“What a strange life you lead. You who were once a seeker, a man in search of his true self, see how your life is passing you by.”
— Shashi Kapoor in Siddharta, 1971.
It was as if he was prescient: about his life, his love for theatre, his reluctant entry into movies, the choices he made, the roads he travelled, the life that he led.
I was in middle school when during one long summer holidays at my mamoo’s house in Lahore, I watched Vijeta. Being a huge Indian films' fan, of the usual naach-gaana, rona-dhona, action, comedy fare, I remember being riveted in front of a bulky VCR and a bulkier television watching a film that I knew was not like any other film that I liked. Being a fangirl reader of Stardust and Filmfare, the terms “art” movies and parallel cinema were familiar to me, and although I occasionally found the film slow-paced, there was something about Vijeta that endued me with a lifelong love for meaningful cinema. And without full comprehension, my love for that one actor grew, the star who produced Vijeta: Shashi Kapoor.
“Mere paas maa hai.” Shashi Kapoor’s acting career is so much more than that one Salim-Javed line from Yash Chopra’s Amitabh Bachchan starrer, the 1975 iconic superhit, Deewar. And it would take a book of multiple volumes to completely encapsulate the significance and strength of Shashi’s cinematic work.
Deewar wouldn't be without Shashi Kapoor.
One thing remains unarguable: Shashi Kapoor was the best-looking leading man Indian film industry had, before or after him. That achingly gorgeous face enhanced by his thick-lashed eyes that had many a twinkle and the depth to sweep any woman off her feet, that gorgeous smile, that chiselled perfection, that sensuous mouth. The Indian Gregory Peck who you want to have a passionate love affair with, do crazy things with, and tie the knot with. Shashi was not a Greek god, he was that one thing only a very few men would ever be described as: beautiful.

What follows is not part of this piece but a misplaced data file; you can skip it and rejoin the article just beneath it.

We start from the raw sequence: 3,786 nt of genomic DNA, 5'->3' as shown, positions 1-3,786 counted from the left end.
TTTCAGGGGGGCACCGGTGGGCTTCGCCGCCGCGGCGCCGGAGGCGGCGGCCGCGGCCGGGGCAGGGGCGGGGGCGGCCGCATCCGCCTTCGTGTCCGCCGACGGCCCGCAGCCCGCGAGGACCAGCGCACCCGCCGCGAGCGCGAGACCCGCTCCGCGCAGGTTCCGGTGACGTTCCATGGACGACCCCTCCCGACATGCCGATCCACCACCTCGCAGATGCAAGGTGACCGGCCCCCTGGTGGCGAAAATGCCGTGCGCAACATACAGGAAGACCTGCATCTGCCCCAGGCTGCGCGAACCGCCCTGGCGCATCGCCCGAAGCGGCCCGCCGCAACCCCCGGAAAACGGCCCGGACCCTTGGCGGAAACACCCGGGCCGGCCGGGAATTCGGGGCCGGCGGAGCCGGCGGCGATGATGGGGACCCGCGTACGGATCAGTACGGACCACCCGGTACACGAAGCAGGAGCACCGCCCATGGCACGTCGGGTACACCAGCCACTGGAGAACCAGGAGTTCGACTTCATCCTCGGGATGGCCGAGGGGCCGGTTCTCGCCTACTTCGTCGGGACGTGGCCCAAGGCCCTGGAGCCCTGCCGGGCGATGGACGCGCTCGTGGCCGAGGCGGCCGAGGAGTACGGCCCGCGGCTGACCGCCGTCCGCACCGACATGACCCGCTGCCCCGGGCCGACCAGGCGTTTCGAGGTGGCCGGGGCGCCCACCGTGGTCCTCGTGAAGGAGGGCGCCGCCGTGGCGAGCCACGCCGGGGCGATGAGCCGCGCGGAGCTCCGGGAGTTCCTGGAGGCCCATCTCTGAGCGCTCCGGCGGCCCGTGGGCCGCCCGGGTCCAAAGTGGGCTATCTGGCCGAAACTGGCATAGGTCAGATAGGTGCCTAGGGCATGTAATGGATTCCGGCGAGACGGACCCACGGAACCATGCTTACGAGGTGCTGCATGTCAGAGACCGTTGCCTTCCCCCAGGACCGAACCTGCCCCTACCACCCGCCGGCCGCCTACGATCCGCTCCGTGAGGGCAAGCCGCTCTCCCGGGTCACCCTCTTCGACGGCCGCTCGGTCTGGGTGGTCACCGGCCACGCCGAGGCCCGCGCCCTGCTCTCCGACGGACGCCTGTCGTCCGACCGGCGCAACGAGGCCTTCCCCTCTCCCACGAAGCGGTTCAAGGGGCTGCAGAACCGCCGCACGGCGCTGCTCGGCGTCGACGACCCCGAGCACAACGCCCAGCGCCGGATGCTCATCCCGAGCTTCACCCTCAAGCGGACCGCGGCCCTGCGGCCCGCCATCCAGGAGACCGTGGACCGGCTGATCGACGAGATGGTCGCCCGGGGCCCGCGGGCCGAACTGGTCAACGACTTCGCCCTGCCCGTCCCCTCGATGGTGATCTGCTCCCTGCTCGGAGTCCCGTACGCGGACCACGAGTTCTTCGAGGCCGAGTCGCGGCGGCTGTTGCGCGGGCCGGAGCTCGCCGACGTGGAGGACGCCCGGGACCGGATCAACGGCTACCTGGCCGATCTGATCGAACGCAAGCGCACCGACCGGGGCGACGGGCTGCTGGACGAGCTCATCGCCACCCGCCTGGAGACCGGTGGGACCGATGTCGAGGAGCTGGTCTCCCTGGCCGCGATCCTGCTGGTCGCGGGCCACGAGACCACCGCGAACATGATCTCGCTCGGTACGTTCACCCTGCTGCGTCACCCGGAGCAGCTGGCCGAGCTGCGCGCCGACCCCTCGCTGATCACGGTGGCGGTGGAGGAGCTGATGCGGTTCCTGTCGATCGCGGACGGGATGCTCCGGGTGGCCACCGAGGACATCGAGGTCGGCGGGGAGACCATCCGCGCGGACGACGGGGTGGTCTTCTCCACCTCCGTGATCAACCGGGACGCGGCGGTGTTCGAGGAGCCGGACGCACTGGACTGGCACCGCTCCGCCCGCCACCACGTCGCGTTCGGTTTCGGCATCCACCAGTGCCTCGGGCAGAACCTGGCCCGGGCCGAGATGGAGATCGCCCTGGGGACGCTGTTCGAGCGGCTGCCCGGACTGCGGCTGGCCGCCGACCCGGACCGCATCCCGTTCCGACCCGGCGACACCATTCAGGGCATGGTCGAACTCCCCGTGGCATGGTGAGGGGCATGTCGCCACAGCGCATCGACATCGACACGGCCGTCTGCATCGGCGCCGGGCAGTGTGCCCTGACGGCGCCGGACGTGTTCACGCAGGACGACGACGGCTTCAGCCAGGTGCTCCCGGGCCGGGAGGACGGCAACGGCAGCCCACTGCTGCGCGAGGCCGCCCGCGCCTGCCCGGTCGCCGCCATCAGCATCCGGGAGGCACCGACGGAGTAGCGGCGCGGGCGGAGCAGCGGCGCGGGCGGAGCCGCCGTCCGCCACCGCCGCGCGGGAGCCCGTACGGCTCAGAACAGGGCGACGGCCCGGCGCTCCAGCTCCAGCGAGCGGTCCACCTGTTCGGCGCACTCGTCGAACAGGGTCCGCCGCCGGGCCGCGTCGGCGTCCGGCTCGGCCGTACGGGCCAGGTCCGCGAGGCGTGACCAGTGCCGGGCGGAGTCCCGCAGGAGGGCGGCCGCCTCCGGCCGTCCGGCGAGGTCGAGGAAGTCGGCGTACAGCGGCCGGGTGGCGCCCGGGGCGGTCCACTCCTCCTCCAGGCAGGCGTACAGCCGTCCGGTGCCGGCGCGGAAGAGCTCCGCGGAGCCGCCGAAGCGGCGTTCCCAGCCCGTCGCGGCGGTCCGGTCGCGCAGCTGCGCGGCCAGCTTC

And then there was his unusual love story with his wife, Jennifer Kendal, that made him even more alluring and irresistible to all those who loved him as an actor. In his own words, he fell in love with her the first time he saw her when he was 18. She was four years older than him. He waited for a few years, and asked her to marry him. Until her death in 1984, he was with her: in a love-filled marriage, three children, and a shared love for theatre and good cinema.
Irreplaceable in the formation of Shashi the star was his unadulterated love for theatre. “After having done Prithvi Theatre and having done Shakespeareana, both very different kind of plays, I was not very happy running around trees. Though, I did. And eventually I was a success at that.”
While his commercial successes like Jab Jab Phool Khile (one of his personal favourites), Kabhi Kabhie, Waqt, Deewar, Trishul, Namak Halal, Shaan, Sharmeelee and dozens of other spectacular and some inane movies, it was his avatar as a producer of his six films — Junoon, Kalyug, 36 Chowringee Lane, Vijeta, Utsav, Ajooba — that had him do roles that stand out for their brilliance, and not the length and the how-will-I-look-to-my-audience denominator of cinematic success.
In The Householder (1963), a Merchant Ivory production, Shashi was Prem Sagar, a college professor who struggles to make ends meet in an arranged match, and to find his own identity being pushed by everyone in his personal and professional life. The low-key performance is magnificent in its nuanced profundity and minimalism. That was just the first of the many.
The Sanju of Merchant Ivory Productions’ Shakespeare Wallah (1965) was suave, a flirt whose simultaneous affairs with a film and a theatre actress make him hard to pigeonhole into any box of propriety and monogamy, and a visual treat as his gorgeous face makes it hard for you to take your eyes off him even while mentally chastising his behaviour. Shashi sparkled in the film, overshadowing a brilliant cast.